Top seven ways an outsider has the edge
They can give you a strategic advantage
If you are in charge of strategic planning, change initiatives, restructuring or redesign efforts in your organization, it can give you an advantage to bring in someone from the outside to assist in your efforts. Many executives responsible for these processes assume that only someone from inside their organization can truly understand how to think about and plan change, but insiders may continue to re-engineer the same solutions over and over, not producing the needed results. Here are some of the reasons why an outsider brings value:
- Front line employees often feel safer with someone from outside. Managers and employees will be honest in a way they won’t be with an insider, regardless of whether you have a “safe to say” environment. Change managers have the emotional intelligence that enables them to elicit information in a way that makes people feel safe, as well as the ability to offer anonymity to people in the service of building trust and confidence. Can you afford not to capitalize on the valuable insights of your employees?
- It is easier to see the whole picture from outside the frame. A good change manager is a big-picture, agile thinker who can quickly assimilate large amounts of information. You know your organization better than anyone, of course, but someone from the outside may be able to see things in a way that you can’t, and may spot critical issues that are invisible from the inside.
- With no “dog in the fight,” an outsider can help you sort what is important from what isn’t important, and use that information to guide your process. An outsider is an objective arbiter who can offer a fresh and clear perspective, with no preconceived notions, and no agenda with respect to internal politics.
- Someone from outside hasn’t heard all the internal storylines before, and therefore has the ability to listen in a different way. In fact, external change managers are trained to do exactly that and will hear things differently, or hear different things, than you or someone else inside your organization.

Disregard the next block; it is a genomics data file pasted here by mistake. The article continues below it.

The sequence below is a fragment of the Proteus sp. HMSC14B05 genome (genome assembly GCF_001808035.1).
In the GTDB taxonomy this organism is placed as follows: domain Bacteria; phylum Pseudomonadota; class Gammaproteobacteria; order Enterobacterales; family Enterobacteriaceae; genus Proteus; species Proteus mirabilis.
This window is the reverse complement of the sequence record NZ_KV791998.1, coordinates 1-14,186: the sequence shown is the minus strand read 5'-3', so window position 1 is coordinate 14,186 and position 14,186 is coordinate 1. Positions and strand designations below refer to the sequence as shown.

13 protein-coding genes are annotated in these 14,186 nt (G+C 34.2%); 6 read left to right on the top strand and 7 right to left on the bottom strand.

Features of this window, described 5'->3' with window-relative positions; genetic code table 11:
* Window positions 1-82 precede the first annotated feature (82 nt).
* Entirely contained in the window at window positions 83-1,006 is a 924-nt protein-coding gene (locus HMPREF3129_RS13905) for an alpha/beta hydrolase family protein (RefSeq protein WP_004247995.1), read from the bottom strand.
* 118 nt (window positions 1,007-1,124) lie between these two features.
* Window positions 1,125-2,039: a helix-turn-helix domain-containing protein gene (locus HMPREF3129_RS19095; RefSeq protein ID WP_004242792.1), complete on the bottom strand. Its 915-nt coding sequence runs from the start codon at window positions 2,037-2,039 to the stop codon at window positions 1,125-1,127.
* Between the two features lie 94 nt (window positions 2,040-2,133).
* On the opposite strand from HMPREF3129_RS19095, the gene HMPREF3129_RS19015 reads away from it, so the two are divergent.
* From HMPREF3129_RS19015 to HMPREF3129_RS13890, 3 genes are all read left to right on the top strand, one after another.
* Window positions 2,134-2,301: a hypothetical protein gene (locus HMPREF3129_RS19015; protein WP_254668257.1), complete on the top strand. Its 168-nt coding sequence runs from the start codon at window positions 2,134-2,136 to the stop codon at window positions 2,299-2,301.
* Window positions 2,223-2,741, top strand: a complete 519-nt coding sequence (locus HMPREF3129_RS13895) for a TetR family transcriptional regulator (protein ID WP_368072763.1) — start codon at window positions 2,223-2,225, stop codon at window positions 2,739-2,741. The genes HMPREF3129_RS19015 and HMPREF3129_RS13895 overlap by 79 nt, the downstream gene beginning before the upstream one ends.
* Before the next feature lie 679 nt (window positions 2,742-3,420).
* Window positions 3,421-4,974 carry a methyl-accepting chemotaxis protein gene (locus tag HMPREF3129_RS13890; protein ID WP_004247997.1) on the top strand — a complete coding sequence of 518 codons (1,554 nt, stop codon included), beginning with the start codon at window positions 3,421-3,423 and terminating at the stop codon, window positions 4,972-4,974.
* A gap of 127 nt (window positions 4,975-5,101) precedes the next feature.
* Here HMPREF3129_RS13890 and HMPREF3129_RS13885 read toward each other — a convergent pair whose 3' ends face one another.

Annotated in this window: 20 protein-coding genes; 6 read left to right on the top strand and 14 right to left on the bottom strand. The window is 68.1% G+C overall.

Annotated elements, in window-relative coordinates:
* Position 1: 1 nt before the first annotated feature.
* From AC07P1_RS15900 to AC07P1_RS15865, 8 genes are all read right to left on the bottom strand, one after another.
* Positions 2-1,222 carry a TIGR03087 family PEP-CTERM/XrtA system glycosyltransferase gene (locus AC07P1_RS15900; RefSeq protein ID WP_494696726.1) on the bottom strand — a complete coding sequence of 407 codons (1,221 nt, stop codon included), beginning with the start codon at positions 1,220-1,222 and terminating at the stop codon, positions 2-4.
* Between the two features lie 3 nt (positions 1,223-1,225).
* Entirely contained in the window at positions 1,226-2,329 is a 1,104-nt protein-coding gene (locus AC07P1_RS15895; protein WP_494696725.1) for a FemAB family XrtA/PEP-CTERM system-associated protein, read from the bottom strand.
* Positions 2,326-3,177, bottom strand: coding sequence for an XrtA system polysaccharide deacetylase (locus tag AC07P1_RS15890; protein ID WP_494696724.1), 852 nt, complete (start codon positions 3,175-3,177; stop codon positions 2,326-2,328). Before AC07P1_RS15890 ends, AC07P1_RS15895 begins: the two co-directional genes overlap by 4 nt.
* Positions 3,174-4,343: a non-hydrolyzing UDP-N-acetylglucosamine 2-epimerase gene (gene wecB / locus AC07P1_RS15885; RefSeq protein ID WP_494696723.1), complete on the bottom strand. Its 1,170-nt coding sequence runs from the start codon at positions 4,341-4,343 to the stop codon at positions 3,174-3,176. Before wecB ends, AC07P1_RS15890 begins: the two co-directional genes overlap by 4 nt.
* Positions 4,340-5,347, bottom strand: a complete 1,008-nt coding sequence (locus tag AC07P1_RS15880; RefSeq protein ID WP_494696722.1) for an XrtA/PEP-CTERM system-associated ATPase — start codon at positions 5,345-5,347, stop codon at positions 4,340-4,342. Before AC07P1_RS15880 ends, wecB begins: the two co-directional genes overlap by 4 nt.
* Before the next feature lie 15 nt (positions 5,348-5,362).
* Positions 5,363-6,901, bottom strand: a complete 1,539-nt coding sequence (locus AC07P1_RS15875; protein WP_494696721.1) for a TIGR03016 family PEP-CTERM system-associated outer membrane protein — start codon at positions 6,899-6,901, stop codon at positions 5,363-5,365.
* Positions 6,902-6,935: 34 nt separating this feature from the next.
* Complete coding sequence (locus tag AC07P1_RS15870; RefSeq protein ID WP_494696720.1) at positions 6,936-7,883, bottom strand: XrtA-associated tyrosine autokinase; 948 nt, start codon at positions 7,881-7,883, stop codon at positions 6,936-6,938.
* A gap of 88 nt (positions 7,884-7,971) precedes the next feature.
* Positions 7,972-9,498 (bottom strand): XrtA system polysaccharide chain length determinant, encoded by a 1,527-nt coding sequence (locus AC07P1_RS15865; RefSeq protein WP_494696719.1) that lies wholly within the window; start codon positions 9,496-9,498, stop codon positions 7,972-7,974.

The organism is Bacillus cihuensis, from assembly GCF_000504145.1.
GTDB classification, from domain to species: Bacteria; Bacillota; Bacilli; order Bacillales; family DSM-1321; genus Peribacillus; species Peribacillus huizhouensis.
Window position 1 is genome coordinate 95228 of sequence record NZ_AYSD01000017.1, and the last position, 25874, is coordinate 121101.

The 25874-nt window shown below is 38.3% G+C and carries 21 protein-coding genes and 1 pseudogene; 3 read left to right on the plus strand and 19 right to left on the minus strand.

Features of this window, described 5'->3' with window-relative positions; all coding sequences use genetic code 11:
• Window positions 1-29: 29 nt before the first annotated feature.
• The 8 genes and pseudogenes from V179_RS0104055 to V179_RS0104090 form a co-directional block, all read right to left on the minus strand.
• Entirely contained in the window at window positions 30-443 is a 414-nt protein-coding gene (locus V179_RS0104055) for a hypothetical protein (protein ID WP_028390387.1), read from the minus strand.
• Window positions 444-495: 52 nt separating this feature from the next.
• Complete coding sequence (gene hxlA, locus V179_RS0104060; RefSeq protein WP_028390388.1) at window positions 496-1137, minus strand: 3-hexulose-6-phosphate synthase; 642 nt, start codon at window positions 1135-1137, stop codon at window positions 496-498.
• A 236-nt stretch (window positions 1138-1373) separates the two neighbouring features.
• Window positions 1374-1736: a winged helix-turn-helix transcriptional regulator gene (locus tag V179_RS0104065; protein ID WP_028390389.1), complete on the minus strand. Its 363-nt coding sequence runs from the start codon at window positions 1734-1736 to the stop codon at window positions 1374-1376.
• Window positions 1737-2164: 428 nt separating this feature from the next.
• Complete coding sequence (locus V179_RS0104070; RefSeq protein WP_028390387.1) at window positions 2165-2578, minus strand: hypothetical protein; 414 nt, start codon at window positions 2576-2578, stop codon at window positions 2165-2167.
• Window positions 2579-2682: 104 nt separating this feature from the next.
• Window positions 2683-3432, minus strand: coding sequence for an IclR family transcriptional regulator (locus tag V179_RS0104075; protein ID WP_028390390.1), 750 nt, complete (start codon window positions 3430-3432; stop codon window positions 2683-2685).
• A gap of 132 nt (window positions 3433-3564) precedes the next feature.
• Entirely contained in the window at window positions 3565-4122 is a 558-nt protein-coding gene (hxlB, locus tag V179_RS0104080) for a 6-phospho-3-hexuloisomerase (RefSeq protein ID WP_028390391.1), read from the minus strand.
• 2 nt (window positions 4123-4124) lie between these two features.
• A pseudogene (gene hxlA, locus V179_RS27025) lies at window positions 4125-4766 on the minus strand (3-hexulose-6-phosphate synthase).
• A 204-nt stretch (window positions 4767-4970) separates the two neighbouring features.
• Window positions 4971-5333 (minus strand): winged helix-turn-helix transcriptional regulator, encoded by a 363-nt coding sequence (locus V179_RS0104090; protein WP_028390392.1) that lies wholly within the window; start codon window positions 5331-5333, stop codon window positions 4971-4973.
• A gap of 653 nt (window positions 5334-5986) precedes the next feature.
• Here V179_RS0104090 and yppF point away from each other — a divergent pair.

- A top-notch consultant can see what adjustments to make, and who the strongest leaders are to drive the change. They have no goal except to develop a truly effective and successful plan. An external change professional often brings a wide range of experience to the table, and this will inform their recommendations and can guide your process in surprising and beneficial ways. This incredibly practical skill is a by-product of experience gained from working with many kinds of businesses and organizations.
- The right consultant can best assess how to make changes “in the box.“ From the outside, a change manager can offer options that you and your people may not think of in the context of your organization, and challenge assumptions you take for granted.
- This cannot be stressed enough: When you are trying to make a change, at any level, in any way, your people are likely to tell you what they think you want to hear. Let’s face it, they want to keep their jobs. But they will tell someone from the outside what they really think about the new process, and probably some things you don’t know about how things really get done. Unfiltered feedback from the people inside, even if the nuances are subtle or seem incremental, can create an exponential effect that tips the balance between success and failure, and resistance and acceptance.
It is not hard to find examples of failed change initiatives. Perhaps there have been some in your own organization. Ask yourself if the insights above were really being leveraged in the ways that could have brought you the results you were looking for.